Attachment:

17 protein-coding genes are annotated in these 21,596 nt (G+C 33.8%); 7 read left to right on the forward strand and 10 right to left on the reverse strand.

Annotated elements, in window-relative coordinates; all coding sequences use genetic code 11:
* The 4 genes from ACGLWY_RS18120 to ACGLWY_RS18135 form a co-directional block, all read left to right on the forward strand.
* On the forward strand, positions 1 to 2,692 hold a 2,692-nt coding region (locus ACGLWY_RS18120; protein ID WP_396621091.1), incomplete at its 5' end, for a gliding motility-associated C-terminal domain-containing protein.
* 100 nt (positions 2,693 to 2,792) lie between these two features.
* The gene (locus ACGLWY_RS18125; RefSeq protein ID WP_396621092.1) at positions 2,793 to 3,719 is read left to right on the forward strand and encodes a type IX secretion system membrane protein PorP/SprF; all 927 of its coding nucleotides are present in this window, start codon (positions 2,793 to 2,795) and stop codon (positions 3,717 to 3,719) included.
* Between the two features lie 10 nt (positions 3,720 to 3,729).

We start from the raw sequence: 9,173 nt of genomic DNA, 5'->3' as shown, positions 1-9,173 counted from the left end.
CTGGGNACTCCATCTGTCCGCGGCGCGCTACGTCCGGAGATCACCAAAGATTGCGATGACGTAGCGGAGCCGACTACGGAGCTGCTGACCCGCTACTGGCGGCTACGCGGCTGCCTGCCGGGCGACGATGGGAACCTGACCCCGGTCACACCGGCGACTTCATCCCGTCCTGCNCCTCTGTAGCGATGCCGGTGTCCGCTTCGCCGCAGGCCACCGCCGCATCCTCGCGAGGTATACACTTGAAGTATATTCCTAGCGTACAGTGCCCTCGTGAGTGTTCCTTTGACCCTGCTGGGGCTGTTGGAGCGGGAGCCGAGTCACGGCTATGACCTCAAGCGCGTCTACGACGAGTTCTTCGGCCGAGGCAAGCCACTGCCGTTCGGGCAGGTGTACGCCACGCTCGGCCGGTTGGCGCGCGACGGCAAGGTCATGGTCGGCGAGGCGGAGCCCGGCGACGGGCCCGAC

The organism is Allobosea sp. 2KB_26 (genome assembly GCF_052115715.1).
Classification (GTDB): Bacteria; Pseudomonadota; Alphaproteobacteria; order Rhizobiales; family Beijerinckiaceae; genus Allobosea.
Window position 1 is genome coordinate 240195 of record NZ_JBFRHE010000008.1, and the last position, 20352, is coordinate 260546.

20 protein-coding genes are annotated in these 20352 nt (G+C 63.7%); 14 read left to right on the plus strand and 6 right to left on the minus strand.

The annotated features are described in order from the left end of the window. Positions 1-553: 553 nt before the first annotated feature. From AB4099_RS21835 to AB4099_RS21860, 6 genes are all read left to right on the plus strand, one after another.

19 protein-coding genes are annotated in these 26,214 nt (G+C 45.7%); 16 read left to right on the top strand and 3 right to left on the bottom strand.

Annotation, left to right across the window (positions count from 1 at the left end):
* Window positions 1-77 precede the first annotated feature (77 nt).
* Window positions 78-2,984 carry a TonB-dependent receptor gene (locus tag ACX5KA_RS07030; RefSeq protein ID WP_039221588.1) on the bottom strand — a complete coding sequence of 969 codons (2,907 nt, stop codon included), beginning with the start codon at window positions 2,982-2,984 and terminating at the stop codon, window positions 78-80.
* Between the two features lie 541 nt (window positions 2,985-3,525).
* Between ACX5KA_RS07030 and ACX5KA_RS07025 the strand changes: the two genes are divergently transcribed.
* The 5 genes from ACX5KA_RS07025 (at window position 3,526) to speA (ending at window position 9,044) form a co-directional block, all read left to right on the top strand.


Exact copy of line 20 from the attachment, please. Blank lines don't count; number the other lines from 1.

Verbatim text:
* Between ACX5KA_RS07030 and ACX5KA_RS07025 the strand changes: the two genes are divergently transcribed.